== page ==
fructose-1,6-bisphosphate DHAP + GAP

aldolase (dihydroxyacetone + glyceraldehyde-3-phosphate)
-aldol cleavage

31

which enzyme catalyzes, any cofactors, and type of enzyme:
DHAP GAP

triose-P isomerase
-isomerization

32

which enzyme catalyzes, any cofactors, and type of enzyme:
GAP + Pi + NAD+ 1,3-bisophosphoglycerate + NADH

GAPDH (glyceraldehyde-3-phosphate dehydrogenase)
-requires NAD+ and acyl thioster
-both oxidation and phosphorylation

33

which enzyme catalyzes, any cofactors, and type of enzyme:
1,3-bisophosphoglycerate + ADP 3-phosphoglycerate + ATP

phosphoglycerate kinase
-requires ADP for substrate-level phopshorylation

34

which enzyme catalyzes, any cofactors, and type of enzyme:
3-phosphoglycerate 2-phosphoglycerate

phosphoglycerate mutase
-needs P-his for intramolecular phosphoryl transfer

35

which enzyme catalyzes, any cofactors, and type of enzyme:
2-phosphoglycerate phosphoenolpyruvate

enolase
-dehydration reaction

36

which enzyme catalyzes, any cofactors, and type of enzyme:
phopshoenolpyruvate + ADP pyruvate + ATP

pyruvate kinase
-needs ADP for substrate-level phosphorylation

37

which enzyme catalyzes, any cofactors, and type of enzyme:
glucose-6-P glucose-1-P

phosphoglucomutase
-needs P-serine for intramolecular phosphoryl transfer

38

which enzyme catalyzes, any cofactors, and type of enzyme:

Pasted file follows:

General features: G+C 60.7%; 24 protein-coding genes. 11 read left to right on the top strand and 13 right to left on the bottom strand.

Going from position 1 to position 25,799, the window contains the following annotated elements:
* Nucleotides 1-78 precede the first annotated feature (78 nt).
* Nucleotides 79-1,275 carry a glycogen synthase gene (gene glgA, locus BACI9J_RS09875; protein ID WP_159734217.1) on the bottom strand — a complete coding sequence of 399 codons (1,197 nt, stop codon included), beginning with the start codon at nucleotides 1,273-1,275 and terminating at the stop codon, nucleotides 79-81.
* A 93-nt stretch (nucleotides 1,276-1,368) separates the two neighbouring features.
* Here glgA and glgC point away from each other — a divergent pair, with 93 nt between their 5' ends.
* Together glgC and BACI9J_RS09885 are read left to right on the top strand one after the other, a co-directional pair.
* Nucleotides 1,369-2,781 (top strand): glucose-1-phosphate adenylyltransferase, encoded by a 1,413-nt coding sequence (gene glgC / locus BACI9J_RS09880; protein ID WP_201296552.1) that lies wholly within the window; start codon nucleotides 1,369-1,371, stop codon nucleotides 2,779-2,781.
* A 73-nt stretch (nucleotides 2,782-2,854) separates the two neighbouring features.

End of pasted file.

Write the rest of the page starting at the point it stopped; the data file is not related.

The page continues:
glucose-1-P + UTP UDP-glucose + PPi

UDP-glucose (phosphoanhydride exchange), pyrophosphorylase/pyrophosphatase (hydrolysis)
-needs UTP

39

which enzyme catalyzes, any cofactors, and type of enzyme:
UDP-glucose + glycogen --> UDP + glycogen+1

glycogen synthase
-needs UDP for glucosyl transfer

40

which enzyme catalyzes, any cofactors, and type of enzyme:
7-residue fragment linked 1-4 glucosyl + Pi --> glucose-1-P

branching enzyme
-transglycosylation

41

which enzyme catalyzes, any cofactors, and type of enzyme:
terminal 1-4 linked glucosyl + Pi --> glucose-1-P

glycogen phosphorylase
-phosphorolysis

42

which enzyme catalyzes, any cofactors, and type of enzyme:
trisaccharide from 4-residue branch to another branch

debranching enzyme
-transglycosylation

43

which enzyme catalyzes, any cofactors, and type of enzyme:
cleavage of single 1-6 linked glucosyl --> glucose

debranching enzyme
-hydrolysis

44

what causes Von Gierke disease?
-what is the organ affected?
-how does glycogen in affected organ change?
-what are clinical features?

defective glucose-6-phosphatase or transport system
-affects liver and kidney
-increased amounts of glycogen, but normal structure
-massive enlargement of liver
--failure to thrive
--severe hypoglycemia, ketosis, hyperuricemia, hyperlipidemia

45

what causes Anderson disease?
-what is the organ affected?
-how does glycogen in affected organ change?
-what are clinical features?

defective branching enzyme (alpha-1,4 --> alpha-1,6); only liver polymers; makes Abs against it
-affects liver and spleen
-normal amount of glycogen, but very long outer branches
-progressive cirrhosis of liver
--liver failure causes death before 2 years

46

what causes McArdle disease?
-what is the organ affected?
-how does glycogen in affected organ change?
-what are clinical features?

defective phosphorylase
-affects muscle (doesn't break glycogen down)
-moderately increased amt of glycogen, normal structure
-limited ability to perform strenous exercise b/c painful muscle cramps
--otherwise, pt is normal and well developed